Yes, certainly. It’s very prestigious – it’s a national award. There are various categories, but we’re shortlisted for Water Efficiency Project of the Year, as you noted. About 15 years ago, we had a working relationship with a company called ADSM, who were based in Eton at that time. They came along with some proposals offering to look at our water consumption and take 50% of any savings that we would get as a result. We then did a 5 year contract with them, and once we did that, we sort of came away from it. About 3 years ago, ADSM came back to us and asked if we would be interested again. They said that they could look at it in a much more formal way, in the sense that they could install automatic water meters that they would read on a regular basis. They also proposed to have meter readings sent through by data loggers. We also made sure to change all the urinal controls in boys’ houses. Through all of those things, it would reduce the amount of water used. Now the really good thing is you can see what’s being used. As soon as they detect a small leak or that consumption has gone up and is opposed to the norm, they ring me. I then look at it, and we then get somebody (a plumber) to go and have a look at it, and you may find that maybe we’ve left a tap on, or it may be that we do have a major leak under the ground. So instantly, we’re able to pick up on these, and we’re able to actually sort out the damage that has been done. This saves us a considerable amount of water and waste, in the sense that the water is not just going to drain.
Do you have any advice for the school moving forward?
I think the difficulty with all of these things is ensuring that everybody actually gets involved in the environmental issues, so it’s not just an individual thing or a group of people – it must be everybody. One way we can do that is very much through education, and we need to make sure we’re pushing that to happen. But we shouldn’t overdo it, because that tends to put people off, so a gentle approach is better, whereby we’re making boys aware, we’re making staff aware, and we’re making masters aware. Even, to some degree, some of the elements of teaching can also illustrate all of the things that would be beneficial to the environment. I do think education and involvement is the way forward. Several years ago – probably 20 years ago – we did produce an energy magazine, but it wasn’t huge. It had a circulation to the school, though, which gave people ideas on how much we’re spending and our situation. In general, I don’t think people genuinely understand how much actually are spending. So for example, this year, our gas bill will be £2,400,000 and our electricity bill will be £1,000,000. We are talking about considerable sums of money, but also a lot of energy being used. Therefore, if we can somehow encourage people, that would be amazing. Although I think what’s really good is that the boys have really taken off with their recycling, and our recycling now has improved greatly. We’re being more conscious of food waste and sorting plastics from paper and whatnot. I think education is one thing, and I think forming relationships with our people who do our work is certainly another. By examples, Grundon do our waste, ADSM do our water, and talking about our utility companies, too. Building relationships with them, where we can look at modern technologies, and can put in place things that will make a difference will be an important thing in the near future.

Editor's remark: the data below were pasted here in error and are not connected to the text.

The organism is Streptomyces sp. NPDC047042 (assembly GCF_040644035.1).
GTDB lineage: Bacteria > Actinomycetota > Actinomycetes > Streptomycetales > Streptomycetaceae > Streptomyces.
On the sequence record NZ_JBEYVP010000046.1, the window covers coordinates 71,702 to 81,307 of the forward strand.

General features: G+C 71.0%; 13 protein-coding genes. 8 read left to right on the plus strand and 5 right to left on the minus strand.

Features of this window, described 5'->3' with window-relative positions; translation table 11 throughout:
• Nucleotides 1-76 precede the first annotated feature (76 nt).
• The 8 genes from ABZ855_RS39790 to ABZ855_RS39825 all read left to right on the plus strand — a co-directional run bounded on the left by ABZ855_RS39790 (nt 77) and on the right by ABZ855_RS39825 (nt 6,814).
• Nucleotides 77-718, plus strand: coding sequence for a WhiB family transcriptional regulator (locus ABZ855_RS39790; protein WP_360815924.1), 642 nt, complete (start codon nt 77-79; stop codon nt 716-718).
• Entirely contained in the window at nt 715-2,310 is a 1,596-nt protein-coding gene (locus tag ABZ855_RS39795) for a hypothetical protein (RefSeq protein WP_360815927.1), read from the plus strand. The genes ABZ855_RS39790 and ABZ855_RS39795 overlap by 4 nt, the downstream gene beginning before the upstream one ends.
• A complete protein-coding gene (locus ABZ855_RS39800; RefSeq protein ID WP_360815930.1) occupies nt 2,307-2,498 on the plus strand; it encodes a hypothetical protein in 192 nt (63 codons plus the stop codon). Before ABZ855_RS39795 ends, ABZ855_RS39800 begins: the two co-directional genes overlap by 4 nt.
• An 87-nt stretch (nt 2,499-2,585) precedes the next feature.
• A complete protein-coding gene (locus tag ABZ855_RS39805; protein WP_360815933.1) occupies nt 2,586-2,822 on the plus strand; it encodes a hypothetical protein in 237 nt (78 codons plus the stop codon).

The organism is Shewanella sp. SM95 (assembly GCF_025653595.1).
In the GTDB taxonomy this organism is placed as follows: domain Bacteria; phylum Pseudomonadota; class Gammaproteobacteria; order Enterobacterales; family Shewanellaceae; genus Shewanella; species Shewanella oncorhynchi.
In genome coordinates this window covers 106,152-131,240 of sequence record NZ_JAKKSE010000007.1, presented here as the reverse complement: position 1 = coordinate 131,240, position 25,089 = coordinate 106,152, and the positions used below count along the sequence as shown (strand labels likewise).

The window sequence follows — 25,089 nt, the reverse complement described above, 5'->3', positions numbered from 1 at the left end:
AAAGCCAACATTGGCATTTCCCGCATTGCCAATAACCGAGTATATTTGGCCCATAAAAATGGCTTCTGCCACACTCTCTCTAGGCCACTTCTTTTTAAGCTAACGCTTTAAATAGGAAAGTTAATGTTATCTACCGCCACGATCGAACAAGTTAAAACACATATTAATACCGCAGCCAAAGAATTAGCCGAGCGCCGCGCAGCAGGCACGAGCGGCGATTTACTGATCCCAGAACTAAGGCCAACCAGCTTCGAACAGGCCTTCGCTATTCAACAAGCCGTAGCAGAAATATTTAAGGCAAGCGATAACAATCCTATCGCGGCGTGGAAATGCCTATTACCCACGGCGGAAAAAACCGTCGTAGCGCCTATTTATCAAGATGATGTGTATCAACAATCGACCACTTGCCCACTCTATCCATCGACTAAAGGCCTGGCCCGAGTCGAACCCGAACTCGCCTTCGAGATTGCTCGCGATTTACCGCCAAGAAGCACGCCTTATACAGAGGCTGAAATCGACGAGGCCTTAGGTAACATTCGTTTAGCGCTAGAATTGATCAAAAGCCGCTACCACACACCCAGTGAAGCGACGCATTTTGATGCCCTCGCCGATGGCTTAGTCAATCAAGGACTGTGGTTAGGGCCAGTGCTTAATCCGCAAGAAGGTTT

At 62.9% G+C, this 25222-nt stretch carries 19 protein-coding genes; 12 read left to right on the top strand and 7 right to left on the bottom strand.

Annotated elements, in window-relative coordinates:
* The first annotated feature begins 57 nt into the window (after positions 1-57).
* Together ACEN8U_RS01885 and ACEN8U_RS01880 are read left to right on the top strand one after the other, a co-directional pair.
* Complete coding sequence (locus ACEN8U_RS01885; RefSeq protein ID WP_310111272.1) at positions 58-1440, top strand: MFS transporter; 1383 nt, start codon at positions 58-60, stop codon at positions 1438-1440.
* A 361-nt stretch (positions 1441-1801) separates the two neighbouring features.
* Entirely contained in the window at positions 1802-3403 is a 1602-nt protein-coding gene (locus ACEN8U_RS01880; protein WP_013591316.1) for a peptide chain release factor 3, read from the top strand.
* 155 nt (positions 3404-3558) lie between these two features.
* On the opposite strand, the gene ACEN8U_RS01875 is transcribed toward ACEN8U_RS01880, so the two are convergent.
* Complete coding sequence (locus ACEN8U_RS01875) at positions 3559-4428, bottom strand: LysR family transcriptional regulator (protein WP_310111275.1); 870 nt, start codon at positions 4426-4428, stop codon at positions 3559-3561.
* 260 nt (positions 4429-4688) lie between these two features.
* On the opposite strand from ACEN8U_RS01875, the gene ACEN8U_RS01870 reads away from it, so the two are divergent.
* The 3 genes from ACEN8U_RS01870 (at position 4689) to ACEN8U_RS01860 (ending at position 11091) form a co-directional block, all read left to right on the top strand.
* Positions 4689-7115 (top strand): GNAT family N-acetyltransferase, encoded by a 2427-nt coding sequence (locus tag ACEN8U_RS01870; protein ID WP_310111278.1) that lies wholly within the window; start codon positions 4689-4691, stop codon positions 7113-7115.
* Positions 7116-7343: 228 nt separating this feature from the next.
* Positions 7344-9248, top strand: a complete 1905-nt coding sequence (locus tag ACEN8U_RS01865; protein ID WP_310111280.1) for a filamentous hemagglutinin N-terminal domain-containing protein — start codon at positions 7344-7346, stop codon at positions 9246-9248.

Good luck in retirement, Mr Bayley, and thank you for all the work that you’ve done here at Eton, which has evidently had a great impact!
Brilliant, thank you very much indeed!